Double Insulated Ceiling Lights
If your lighting circuit does not have an adequate earth you can either have your wiring upgraded to incorporate an earth or use lighting that is double insulated. Scroll down for more information on double insulated lighting.
Swedish Design and Manufacture
Two Pattern Types - Wall or Ceiling
Design For The People ® - MIB 3
IP44 Rated for Bathroom Use
White Interior Finish
Bar & Spots Adjustable - 6 Lampheads
Chrome or Copper Chromated Glass
Oak or Nut Wood Design
Three Shapes & Sizes
Chrome and Glass LED Lampheads
6 or 8 Light plus Matching Wall Lights
Ideal for Temporary Installations
Dimmable with a Remote Control
Energy Saving LED Replacement to T8 Tubes
Available in Three Colours
With 4.8 Metre Braided Cloth Flex
E27 Lamp Holder - Easy Lamp Change
Shade Ø100mm - 5 Modern Finishes
Perfect Ceiling Light
Available in White
190mm Diameter Hanging Pendant
Matching Wall Light Available
Choose White, Red, Black or Green
Why choose double insulated lighting?
Double insulated Class 2 electrical equipment has all exposed metalwork separated from the conductors by at least two layers of insulation, so that the metalwork cannot become live. There is no earth connection in the lighting and often manufacturers specify that no earth shall connect to the fitting. Your safety depends upon the integrity of the two layers of insulation. British double insulated equipment is marked with the double insulated logo (one square inside another), states “DOUBLE INSULATED” or Class II.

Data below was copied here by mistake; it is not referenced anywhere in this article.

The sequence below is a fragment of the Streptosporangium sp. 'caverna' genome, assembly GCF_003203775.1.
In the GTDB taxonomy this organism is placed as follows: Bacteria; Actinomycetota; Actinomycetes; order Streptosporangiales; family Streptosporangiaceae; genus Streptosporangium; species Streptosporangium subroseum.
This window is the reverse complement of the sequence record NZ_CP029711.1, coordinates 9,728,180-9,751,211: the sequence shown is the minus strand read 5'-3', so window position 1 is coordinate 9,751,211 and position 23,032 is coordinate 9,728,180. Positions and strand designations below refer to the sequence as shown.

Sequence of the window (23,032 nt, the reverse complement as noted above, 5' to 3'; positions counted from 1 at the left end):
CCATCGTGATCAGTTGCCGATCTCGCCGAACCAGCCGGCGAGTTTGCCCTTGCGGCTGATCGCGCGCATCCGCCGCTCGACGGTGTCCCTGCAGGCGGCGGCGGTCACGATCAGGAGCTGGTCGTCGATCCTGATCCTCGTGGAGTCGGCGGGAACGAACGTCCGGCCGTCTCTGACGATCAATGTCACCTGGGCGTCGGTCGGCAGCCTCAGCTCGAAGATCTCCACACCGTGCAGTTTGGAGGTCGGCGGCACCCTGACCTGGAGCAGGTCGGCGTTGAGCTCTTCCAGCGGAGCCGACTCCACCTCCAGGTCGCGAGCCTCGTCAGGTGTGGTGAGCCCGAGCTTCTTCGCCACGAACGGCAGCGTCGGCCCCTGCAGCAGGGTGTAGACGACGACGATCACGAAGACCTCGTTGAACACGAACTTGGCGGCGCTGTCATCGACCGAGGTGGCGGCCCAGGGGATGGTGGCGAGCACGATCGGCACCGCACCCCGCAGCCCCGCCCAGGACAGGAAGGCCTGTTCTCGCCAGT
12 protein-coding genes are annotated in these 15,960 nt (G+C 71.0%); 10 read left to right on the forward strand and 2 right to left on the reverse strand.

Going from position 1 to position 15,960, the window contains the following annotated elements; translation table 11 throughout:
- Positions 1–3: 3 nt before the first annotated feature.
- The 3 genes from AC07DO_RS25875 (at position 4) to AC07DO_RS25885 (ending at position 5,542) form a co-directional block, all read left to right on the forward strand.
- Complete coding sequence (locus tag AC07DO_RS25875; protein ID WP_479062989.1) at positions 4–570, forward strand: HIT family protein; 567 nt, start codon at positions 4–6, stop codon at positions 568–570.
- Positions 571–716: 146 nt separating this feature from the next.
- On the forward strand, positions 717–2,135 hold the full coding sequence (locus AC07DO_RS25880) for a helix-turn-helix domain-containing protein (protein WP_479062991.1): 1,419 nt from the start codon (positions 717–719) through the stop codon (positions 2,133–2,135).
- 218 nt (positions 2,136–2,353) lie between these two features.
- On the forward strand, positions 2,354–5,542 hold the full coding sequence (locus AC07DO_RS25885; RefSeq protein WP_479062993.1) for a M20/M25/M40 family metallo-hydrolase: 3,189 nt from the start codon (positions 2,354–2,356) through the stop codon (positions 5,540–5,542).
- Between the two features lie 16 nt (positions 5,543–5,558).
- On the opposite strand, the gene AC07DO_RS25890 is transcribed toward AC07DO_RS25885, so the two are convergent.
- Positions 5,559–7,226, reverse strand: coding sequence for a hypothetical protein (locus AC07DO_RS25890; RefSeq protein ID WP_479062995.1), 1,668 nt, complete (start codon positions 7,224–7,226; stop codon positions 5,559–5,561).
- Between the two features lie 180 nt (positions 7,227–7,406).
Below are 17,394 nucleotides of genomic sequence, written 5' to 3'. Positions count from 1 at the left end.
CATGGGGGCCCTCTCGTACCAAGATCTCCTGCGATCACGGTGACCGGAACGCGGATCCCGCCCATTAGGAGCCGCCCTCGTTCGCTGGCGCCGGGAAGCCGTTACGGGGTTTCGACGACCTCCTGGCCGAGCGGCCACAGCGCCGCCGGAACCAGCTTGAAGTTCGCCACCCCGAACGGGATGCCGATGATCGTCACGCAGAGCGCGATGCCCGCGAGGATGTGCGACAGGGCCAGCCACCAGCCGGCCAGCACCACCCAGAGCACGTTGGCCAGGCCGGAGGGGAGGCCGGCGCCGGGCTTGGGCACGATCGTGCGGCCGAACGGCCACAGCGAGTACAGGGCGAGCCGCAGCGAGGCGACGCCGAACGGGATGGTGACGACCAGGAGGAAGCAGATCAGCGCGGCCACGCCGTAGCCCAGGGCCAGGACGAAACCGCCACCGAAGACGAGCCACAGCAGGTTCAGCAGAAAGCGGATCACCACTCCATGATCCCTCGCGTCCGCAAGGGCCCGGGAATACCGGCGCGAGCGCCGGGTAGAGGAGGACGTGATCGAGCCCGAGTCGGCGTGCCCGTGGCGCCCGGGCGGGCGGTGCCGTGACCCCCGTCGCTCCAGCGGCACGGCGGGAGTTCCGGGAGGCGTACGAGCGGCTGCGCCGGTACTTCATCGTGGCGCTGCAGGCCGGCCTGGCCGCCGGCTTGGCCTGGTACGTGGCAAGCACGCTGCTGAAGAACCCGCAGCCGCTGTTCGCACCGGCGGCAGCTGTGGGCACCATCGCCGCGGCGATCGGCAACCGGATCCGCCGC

So, why would you require double insulated lighting? Here are four reasons why you, or your electrician, require double insulated lighting:
- You have no earth present in your lighting circuit.
- The earth present on your circuit is inadequate or insufficient.
- Your electrician cannot cross bond between your lighting and other electrical items in the bathroom.
- Your electrician cannot route an earth cable directly to your lighting because of existing decoration or tiling.
References: IEC 61140: Protection against electric shock - common aspects for installation and equipment. International Electrotechnical Commission. 2001. (formerly: IEC 536-2: Classification of electrical and electronic equipment with regard to protection against electric shock, 1992)